Giving antibiotics to mothers while they are giving birth affects the process of establishing the intestinal microbiota of the new born baby, according to a study led by the Spanish National Research Council (Consejo Superior de Investigaciones Científicas de España-CSIC, in Spanish) and recently published in Journal of Pediatrics. In the case of premature babies, the study says, the alterations could be even more serious.
At birth, bacterial colonization of the gut begins, and this is key to the maturation of a newborn’s immune system. Any disruption that occurs in this process, experts believe, could increase the risk of the baby suffering various diseases in the future. “In previous studies we have found large differences in the process of bacterial colonization between preterm and term infants and wanted to delve into perinatal factors responsible for these differences. We knew that breastfeeding, vaginal delivery and antibiotics could be key factors,” explains to Gut Microbiota Worldwatch Miguel Gueimonde, lead author of the study.
The first factor investigated was antibiotics. To do this, researchers started with a sample of 40 infants, 27 of whom were premature, and divided the babies into four groups according to whether they or their mothers had received antibiotics at birth or during delivery. They took stool samples from the infants after one day, after several days, after one month and, finally, after three months, and analysed the samples using technologies of mass DNA sequencing.
One of the most amazing things that the study discovered, explained Gueimonde, is that what most influence the infant microbiota are the antibiotics administered to the mothers during labour. Even a single dose has been shown to have a significant effect on the colonization process.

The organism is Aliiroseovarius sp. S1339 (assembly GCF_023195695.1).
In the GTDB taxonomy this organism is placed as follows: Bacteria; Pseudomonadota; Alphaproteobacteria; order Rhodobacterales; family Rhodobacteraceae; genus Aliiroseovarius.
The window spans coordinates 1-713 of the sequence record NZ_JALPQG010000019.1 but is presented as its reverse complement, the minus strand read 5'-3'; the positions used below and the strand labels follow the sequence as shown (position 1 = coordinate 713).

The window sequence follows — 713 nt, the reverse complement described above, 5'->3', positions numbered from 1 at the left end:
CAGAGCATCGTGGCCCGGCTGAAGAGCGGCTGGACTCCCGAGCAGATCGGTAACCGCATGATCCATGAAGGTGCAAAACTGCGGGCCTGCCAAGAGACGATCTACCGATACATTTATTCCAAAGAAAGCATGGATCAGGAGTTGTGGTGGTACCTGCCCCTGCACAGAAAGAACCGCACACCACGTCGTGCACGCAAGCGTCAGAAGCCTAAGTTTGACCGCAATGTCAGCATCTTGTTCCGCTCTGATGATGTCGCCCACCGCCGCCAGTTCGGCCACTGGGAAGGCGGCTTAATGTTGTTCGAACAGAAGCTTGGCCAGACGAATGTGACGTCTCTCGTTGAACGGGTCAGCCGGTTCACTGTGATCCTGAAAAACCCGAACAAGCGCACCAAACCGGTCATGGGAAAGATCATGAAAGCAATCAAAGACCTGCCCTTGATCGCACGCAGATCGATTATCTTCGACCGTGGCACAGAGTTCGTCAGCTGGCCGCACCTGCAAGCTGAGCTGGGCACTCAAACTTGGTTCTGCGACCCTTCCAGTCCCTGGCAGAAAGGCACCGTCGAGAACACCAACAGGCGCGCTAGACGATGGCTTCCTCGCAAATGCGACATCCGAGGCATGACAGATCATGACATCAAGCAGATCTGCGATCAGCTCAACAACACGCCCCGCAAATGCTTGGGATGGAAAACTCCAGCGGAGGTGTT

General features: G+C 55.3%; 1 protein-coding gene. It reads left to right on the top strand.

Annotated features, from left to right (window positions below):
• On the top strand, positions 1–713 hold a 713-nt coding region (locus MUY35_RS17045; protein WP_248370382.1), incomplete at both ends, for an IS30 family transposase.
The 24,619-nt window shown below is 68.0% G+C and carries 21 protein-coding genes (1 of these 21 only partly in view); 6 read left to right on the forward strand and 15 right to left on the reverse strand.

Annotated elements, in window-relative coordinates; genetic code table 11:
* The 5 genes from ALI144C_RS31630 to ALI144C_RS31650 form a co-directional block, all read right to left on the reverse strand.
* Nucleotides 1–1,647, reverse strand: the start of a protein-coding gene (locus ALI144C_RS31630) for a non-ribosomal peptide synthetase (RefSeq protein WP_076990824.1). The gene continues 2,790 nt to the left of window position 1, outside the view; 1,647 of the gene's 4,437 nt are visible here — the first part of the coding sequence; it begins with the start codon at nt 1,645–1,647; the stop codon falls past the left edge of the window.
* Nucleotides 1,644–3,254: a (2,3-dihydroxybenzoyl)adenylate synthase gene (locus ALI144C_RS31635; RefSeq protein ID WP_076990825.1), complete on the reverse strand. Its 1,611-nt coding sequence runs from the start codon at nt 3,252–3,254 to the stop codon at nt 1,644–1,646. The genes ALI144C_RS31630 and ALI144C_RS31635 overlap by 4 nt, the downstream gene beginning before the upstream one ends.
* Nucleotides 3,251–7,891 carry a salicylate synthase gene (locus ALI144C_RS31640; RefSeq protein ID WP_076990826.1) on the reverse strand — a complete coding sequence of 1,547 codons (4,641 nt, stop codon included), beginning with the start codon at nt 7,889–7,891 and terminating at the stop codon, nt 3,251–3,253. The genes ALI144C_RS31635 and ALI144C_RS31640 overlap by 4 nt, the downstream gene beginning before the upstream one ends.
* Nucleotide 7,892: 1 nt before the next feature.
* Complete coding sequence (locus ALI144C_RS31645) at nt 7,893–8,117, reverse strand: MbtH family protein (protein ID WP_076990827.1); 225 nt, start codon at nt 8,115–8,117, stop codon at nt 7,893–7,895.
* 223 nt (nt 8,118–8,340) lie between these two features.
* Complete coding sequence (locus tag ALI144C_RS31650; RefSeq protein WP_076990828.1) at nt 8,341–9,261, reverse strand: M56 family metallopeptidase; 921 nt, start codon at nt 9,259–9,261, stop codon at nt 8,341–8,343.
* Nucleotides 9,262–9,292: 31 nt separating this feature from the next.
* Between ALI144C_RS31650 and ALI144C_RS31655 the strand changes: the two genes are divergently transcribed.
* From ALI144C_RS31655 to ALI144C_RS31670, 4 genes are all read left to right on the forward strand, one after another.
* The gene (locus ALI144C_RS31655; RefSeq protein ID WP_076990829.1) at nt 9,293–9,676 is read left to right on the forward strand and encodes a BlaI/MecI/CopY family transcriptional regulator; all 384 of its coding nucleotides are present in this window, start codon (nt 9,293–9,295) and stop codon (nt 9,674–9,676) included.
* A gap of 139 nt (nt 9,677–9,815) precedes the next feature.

Giving mothers antibiotics during labour is a common practice in Spain: three in ten women receive them to avoid infection. However, this protocol is not risk-free for the baby, as it might contribute to raise the levels of enterobacteriaceae, microorganisms that may be pathogenic in the microbiota of the child for at least the first month of life. In the case of premature babies (whose microbiota, compared with that of term infants have fewer beneficial microorganisms), researchers have found that “these particular characteristics of prematurity are also increased by perinatal exposure antibiotics,” says Gueimonde.
The researchers say that this study lays the foundations for rethinking protocols used during labour and for promoting the development of nutritional supplements that can help babies to compensate for the treatments that are often essential, helping the restoration of their intestinal microbiota.
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